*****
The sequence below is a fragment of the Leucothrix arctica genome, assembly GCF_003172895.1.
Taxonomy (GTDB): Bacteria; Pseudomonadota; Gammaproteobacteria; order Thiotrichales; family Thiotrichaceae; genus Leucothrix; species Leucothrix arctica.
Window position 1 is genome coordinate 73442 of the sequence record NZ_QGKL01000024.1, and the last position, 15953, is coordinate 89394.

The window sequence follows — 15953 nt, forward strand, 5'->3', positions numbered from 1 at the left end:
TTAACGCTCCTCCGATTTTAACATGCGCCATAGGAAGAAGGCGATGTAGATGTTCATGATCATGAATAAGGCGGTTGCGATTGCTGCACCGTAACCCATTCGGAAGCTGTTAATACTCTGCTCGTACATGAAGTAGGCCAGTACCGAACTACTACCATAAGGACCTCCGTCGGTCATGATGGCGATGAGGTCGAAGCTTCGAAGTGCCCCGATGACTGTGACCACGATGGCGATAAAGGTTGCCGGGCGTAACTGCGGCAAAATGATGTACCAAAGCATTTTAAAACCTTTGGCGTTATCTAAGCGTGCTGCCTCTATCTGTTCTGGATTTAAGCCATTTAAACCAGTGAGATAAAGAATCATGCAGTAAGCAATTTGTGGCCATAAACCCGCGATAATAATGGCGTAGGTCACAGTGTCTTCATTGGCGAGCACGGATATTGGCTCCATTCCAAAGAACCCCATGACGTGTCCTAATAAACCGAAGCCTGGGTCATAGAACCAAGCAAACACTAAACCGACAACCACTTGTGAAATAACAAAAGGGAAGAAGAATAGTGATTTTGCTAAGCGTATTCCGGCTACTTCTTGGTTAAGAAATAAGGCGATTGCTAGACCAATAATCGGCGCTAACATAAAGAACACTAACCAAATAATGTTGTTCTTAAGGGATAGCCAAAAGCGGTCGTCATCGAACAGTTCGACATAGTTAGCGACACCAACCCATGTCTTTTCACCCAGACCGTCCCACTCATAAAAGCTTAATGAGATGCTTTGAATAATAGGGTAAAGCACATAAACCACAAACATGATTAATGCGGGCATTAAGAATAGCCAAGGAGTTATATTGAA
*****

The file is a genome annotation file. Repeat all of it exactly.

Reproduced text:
The sequence below is a fragment of the Leucothrix arctica genome, assembly GCF_003172895.1.
Taxonomy (GTDB): Bacteria; Pseudomonadota; Gammaproteobacteria; order Thiotrichales; family Thiotrichaceae; genus Leucothrix; species Leucothrix arctica.
Window position 1 is genome coordinate 73442 of the sequence record NZ_QGKL01000024.1, and the last position, 15953, is coordinate 89394.

The window sequence follows — 15953 nt, forward strand, 5'->3', positions numbered from 1 at the left end:
TTAACGCTCCTCCGATTTTAACATGCGCCATAGGAAGAAGGCGATGTAGATGTTCATGATCATGAATAAGGCGGTTGCGATTGCTGCACCGTAACCCATTCGGAAGCTGTTAATACTCTGCTCGTACATGAAGTAGGCCAGTACCGAACTACTACCATAAGGACCTCCGTCGGTCATGATGGCGATGAGGTCGAAGCTTCGAAGTGCCCCGATGACTGTGACCACGATGGCGATAAAGGTTGCCGGGCGTAACTGCGGCAAAATGATGTACCAAAGCATTTTAAAACCTTTGGCGTTATCTAAGCGTGCTGCCTCTATCTGTTCTGGATTTAAGCCATTTAAACCAGTGAGATAAAGAATCATGCAGTAAGCAATTTGTGGCCATAAACCCGCGATAATAATGGCGTAGGTCACAGTGTCTTCATTGGCGAGCACGGATATTGGCTCCATTCCAAAGAACCCCATGACGTGTCCTAATAAACCGAAGCCTGGGTCATAGAACCAAGCAAACACTAAACCGACAACCACTTGTGAAATAACAAAAGGGAAGAAGAATAGTGATTTTGCTAAGCGTATTCCGGCTACTTCTTGGTTAAGAAATAAGGCGATTGCTAGACCAATAATCGGCGCTAACATAAAGAACACTAACCAAATAATGTTGTTCTTAAGGGATAGCCAAAAGCGGTCGTCATCGAACAGTTCGACATAGTTAGCGACACCAACCCATGTCTTTTCACCCAGACCGTCCCACTCATAAAAGCTTAATGAGATGCTTTGAATAATAGGGTAAAGCACATAAACCACAAACATGATTAATGCGGGCATTAAGAATAGCCAAGGAGTTATATTGAA